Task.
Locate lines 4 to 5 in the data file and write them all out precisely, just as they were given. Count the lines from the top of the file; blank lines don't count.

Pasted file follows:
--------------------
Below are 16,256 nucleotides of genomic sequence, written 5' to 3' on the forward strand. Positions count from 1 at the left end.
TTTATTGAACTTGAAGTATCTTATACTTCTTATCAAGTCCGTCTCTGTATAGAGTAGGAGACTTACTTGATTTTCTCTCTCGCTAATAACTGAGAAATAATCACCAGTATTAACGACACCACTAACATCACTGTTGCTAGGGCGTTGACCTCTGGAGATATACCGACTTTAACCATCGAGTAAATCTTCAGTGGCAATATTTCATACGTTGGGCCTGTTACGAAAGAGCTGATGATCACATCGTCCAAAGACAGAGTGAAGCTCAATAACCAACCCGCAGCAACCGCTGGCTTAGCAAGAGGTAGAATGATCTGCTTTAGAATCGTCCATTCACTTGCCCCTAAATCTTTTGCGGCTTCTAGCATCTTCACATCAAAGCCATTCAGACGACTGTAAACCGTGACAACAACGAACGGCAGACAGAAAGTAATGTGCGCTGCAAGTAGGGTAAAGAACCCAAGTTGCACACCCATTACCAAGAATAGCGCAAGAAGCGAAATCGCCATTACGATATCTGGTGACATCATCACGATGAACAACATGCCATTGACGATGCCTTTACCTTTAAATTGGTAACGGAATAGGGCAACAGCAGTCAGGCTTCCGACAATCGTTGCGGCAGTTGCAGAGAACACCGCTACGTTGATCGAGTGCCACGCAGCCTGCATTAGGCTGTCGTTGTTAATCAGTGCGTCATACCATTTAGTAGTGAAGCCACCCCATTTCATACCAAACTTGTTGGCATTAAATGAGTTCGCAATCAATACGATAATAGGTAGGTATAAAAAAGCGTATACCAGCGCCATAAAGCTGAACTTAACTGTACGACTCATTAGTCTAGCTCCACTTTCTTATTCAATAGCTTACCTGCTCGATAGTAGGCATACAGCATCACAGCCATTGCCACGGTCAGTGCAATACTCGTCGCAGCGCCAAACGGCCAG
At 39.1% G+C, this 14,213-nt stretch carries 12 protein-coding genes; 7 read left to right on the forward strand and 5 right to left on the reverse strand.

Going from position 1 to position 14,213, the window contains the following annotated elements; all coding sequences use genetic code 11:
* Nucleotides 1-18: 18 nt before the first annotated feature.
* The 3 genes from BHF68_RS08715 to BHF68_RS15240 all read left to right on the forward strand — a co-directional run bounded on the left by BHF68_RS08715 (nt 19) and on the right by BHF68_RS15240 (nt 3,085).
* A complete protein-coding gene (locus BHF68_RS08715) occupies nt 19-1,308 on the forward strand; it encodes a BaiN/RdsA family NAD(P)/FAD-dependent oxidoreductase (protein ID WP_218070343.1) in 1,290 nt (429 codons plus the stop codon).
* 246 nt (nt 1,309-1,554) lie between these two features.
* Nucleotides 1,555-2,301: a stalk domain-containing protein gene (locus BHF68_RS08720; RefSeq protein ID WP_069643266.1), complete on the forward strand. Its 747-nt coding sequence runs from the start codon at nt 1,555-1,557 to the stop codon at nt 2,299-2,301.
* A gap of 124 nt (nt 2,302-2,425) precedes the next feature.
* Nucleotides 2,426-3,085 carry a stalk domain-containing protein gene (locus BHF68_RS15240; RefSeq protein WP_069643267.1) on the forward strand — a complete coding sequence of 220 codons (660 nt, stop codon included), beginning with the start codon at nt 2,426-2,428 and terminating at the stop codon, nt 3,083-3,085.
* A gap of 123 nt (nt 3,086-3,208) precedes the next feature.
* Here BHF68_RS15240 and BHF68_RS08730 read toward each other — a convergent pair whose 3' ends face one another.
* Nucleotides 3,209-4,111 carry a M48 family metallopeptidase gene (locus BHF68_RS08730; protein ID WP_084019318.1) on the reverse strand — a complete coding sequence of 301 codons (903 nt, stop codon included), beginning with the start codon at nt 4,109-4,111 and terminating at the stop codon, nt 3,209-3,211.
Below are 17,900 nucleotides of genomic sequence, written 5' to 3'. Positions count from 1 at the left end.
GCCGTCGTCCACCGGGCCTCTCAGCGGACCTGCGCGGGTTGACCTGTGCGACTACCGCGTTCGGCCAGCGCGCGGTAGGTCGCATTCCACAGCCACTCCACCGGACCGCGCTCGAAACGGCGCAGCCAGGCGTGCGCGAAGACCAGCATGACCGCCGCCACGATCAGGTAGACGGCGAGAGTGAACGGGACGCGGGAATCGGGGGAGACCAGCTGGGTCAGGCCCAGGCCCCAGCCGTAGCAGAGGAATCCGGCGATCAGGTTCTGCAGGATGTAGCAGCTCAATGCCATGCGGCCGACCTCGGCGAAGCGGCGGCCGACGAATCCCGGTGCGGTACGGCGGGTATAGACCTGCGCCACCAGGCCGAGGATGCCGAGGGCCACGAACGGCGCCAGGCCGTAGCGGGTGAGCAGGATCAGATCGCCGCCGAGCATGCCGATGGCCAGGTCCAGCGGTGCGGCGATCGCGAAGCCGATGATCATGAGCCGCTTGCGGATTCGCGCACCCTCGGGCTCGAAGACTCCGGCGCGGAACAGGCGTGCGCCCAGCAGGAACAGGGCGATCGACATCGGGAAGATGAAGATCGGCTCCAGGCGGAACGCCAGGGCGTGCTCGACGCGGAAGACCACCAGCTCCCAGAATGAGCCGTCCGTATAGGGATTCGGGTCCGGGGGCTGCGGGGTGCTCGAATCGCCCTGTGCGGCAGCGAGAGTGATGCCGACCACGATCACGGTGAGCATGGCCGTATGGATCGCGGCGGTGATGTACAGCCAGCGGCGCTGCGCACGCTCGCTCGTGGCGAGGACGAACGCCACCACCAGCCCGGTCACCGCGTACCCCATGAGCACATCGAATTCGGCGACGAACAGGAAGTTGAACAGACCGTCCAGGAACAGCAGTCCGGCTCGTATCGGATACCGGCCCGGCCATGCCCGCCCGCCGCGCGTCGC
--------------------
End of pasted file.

Going from position 1 to position 14,213, the window contains the following annotated elements; all coding sequences use genetic code 11:
* Nucleotides 1-18: 18 nt before the first annotated feature.